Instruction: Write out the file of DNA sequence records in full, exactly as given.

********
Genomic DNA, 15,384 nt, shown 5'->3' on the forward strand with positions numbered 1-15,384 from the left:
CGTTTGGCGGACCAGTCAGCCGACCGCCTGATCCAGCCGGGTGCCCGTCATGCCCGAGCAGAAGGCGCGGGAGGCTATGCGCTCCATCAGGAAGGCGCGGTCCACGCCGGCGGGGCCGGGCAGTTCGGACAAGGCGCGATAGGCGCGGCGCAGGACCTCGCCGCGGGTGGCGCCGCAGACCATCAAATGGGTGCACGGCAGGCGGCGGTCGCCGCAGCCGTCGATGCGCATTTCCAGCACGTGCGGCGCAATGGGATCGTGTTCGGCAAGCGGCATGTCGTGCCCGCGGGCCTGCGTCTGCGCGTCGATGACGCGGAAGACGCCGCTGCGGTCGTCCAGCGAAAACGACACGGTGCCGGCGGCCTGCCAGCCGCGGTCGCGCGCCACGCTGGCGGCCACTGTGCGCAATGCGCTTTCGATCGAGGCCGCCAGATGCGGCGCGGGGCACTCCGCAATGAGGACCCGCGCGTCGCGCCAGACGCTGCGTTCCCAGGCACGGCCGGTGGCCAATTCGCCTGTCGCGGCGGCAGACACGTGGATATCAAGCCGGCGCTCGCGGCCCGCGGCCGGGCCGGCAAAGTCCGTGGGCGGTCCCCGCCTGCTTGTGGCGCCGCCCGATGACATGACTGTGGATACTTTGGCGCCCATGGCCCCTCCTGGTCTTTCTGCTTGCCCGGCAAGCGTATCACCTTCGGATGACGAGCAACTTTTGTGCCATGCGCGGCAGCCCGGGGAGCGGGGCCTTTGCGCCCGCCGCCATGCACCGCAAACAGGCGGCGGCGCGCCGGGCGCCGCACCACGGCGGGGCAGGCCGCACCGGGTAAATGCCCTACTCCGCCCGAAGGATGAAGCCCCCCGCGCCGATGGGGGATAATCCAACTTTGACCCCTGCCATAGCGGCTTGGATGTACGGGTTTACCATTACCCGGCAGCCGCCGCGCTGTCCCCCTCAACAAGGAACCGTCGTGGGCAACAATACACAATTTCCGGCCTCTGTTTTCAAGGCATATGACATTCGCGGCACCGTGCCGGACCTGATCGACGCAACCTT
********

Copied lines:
Genomic DNA, 15,384 nt, shown 5'->3' on the forward strand with positions numbered 1-15,384 from the left:
CGTTTGGCGGACCAGTCAGCCGACCGCCTGATCCAGCCGGGTGCCCGTCATGCCCGAGCAGAAGGCGCGGGAGGCTATGCGCTCCATCAGGAAGGCGCGGTCCACGCCGGCGGGGCCGGGCAGTTCGGACAAGGCGCGATAGGCGCGGCGCAGGACCTCGCCGCGGGTGGCGCCGCAGACCATCAAATGGGTGCACGGCAGGCGGCGGTCGCCGCAGCCGTCGATGCGCATTTCCAGCACGTGCGGCGCAATGGGATCGTGTTCGGCAAGCGGCATGTCGTGCCCGCGGGCCTGCGTCTGCGCGTCGATGACGCGGAAGACGCCGCTGCGGTCGTCCAGCGAAAACGACACGGTGCCGGCGGCCTGCCAGCCGCGGTCGCGCGCCACGCTGGCGGCCACTGTGCGCAATGCGCTTTCGATCGAGGCCGCCAGATGCGGCGCGGGGCACTCCGCAATGAGGACCCGCGCGTCGCGCCAGACGCTGCGTTCCCAGGCACGGCCGGTGGCCAATTCGCCTGTCGCGGCGGCAGACACGTGGATATCAAGCCGGCGCTCGCGGCCCGCGGCCGGGCCGGCAAAGTCCGTGGGCGGTCCCCGCCTGCTTGTGGCGCCGCCCGATGACATGACTGTGGATACTTTGGCGCCCATGGCCCCTCCTGGTCTTTCTGCTTGCCCGGCAAGCGTATCACCTTCGGATGACGAGCAACTTTTGTGCCATGCGCGGCAGCCCGGGGAGCGGGGCCTTTGCGCCCGCCGCCATGCACCGCAAACAGGCGGCGGCGCGCCGGGCGCCGCACCACGGCGGGGCAGGCCGCACCGGGTAAATGCCCTACTCCGCCCGAAGGATGAAGCCCCCCGCGCCGATGGGGGATAATCCAACTTTGACCCCTGCCATAGCGGCTTGGATGTACGGGTTTACCATTACCCGGCAGCCGCCGCGCTGTCCCCCTCAACAAGGAACCGTCGTGGGCAACAATACACAATTTCCGGCCTCTGTTTTCAAGGCATATGACATTCGCGGCACCGTGCCGGACCTGATCGACGCAACCTT